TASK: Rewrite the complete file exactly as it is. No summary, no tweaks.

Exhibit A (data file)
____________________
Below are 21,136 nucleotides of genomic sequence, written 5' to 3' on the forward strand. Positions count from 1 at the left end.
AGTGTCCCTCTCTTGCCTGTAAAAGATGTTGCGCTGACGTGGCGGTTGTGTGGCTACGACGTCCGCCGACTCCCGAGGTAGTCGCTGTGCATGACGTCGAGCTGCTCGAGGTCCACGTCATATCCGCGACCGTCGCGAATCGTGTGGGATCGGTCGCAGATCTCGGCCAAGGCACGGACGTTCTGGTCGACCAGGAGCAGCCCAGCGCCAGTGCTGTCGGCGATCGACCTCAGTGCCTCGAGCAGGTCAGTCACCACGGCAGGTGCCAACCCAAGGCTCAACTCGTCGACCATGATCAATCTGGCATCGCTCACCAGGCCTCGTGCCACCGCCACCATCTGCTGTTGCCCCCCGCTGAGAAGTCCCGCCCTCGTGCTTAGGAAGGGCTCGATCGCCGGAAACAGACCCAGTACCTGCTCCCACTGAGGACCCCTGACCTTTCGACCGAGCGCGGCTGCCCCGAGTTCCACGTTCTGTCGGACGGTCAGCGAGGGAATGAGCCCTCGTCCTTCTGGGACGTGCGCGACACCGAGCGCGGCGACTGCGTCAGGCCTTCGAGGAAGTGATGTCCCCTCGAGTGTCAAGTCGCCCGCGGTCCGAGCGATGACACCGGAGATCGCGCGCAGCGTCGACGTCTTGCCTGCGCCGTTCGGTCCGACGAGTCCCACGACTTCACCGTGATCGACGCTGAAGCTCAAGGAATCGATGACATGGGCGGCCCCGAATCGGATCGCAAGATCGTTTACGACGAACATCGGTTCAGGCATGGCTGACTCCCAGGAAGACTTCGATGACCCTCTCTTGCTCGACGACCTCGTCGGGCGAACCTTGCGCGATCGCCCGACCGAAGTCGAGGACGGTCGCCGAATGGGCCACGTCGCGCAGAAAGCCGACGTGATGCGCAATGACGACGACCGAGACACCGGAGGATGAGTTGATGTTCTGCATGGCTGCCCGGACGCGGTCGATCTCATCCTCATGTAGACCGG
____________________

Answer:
Below are 21,136 nucleotides of genomic sequence, written 5' to 3' on the forward strand. Positions count from 1 at the left end.
AGTGTCCCTCTCTTGCCTGTAAAAGATGTTGCGCTGACGTGGCGGTTGTGTGGCTACGACGTCCGCCGACTCCCGAGGTAGTCGCTGTGCATGACGTCGAGCTGCTCGAGGTCCACGTCATATCCGCGACCGTCGCGAATCGTGTGGGATCGGTCGCAGATCTCGGCCAAGGCACGGACGTTCTGGTCGACCAGGAGCAGCCCAGCGCCAGTGCTGTCGGCGATCGACCTCAGTGCCTCGAGCAGGTCAGTCACCACGGCAGGTGCCAACCCAAGGCTCAACTCGTCGACCATGATCAATCTGGCATCGCTCACCAGGCCTCGTGCCACCGCCACCATCTGCTGTTGCCCCCCGCTGAGAAGTCCCGCCCTCGTGCTTAGGAAGGGCTCGATCGCCGGAAACAGACCCAGTACCTGCTCCCACTGAGGACCCCTGACCTTTCGACCGAGCGCGGCTGCCCCGAGTTCCACGTTCTGTCGGACGGTCAGCGAGGGAATGAGCCCTCGTCCTTCTGGGACGTGCGCGACACCGAGCGCGGCGACTGCGTCAGGCCTTCGAGGAAGTGATGTCCCCTCGAGTGTCAAGTCGCCCGCGGTCCGAGCGATGACACCGGAGATCGCGCGCAGCGTCGACGTCTTGCCTGCGCCGTTCGGTCCGACGAGTCCCACGACTTCACCGTGATCGACGCTGAAGCTCAAGGAATCGATGACATGGGCGGCCCCGAATCGGATCGCAAGATCGTTTACGACGAACATCGGTTCAGGCATGGCTGACTCCCAGGAAGACTTCGATGACCCTCTCTTGCTCGACGACCTCGTCGGGCGAACCTTGCGCGATCGCCCGACCGAAGTCGAGGACGGTCGCCGAATGGGCCACGTCGCGCAGAAAGCCGACGTGATGCGCAATGACGACGACCGAGACACCGGAGGATGAGTTGATGTTCTGCATGGCTGCCCGGACGCGGTCGATCTCATCCTCATGTAGACCGG